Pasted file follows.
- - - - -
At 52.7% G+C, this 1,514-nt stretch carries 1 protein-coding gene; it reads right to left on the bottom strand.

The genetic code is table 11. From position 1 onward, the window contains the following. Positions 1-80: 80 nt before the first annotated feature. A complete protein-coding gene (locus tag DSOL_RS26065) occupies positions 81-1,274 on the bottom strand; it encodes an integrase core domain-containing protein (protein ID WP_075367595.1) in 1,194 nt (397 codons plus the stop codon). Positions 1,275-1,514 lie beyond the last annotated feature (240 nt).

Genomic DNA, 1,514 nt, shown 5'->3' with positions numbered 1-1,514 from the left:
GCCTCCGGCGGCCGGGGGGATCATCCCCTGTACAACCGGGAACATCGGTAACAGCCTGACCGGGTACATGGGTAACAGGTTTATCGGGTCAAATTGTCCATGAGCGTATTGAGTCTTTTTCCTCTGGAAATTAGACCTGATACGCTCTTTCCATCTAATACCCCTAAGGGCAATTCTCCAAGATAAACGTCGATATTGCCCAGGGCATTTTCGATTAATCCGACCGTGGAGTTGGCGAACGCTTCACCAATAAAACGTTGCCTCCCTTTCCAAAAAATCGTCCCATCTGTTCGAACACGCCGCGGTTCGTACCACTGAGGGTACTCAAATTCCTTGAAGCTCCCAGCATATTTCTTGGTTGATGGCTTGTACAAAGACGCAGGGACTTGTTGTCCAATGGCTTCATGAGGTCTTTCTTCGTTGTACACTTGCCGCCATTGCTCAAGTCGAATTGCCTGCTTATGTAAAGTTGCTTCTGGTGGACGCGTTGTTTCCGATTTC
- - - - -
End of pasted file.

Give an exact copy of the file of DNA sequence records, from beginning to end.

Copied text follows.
At 52.7% G+C, this 1,514-nt stretch carries 1 protein-coding gene; it reads right to left on the bottom strand.

The genetic code is table 11. From position 1 onward, the window contains the following. Positions 1-80: 80 nt before the first annotated feature. A complete protein-coding gene (locus tag DSOL_RS26065) occupies positions 81-1,274 on the bottom strand; it encodes an integrase core domain-containing protein (protein ID WP_075367595.1) in 1,194 nt (397 codons plus the stop codon). Positions 1,275-1,514 lie beyond the last annotated feature (240 nt).

Genomic DNA, 1,514 nt, shown 5'->3' with positions numbered 1-1,514 from the left:
GCCTCCGGCGGCCGGGGGGATCATCCCCTGTACAACCGGGAACATCGGTAACAGCCTGACCGGGTACATGGGTAACAGGTTTATCGGGTCAAATTGTCCATGAGCGTATTGAGTCTTTTTCCTCTGGAAATTAGACCTGATACGCTCTTTCCATCTAATACCCCTAAGGGCAATTCTCCAAGATAAACGTCGATATTGCCCAGGGCATTTTCGATTAATCCGACCGTGGAGTTGGCGAACGCTTCACCAATAAAACGTTGCCTCCCTTTCCAAAAAATCGTCCCATCTGTTCGAACACGCCGCGGTTCGTACCACTGAGGGTACTCAAATTCCTTGAAGCTCCCAGCATATTTCTTGGTTGATGGCTTGTACAAAGACGCAGGGACTTGTTGTCCAATGGCTTCATGAGGTCTTTCTTCGTTGTACACTTGCCGCCATTGCTCAAGTCGAATTGCCTGCTTATGTAAAGTTGCTTCTGGTGGACGCGTTGTTTCCGATTTC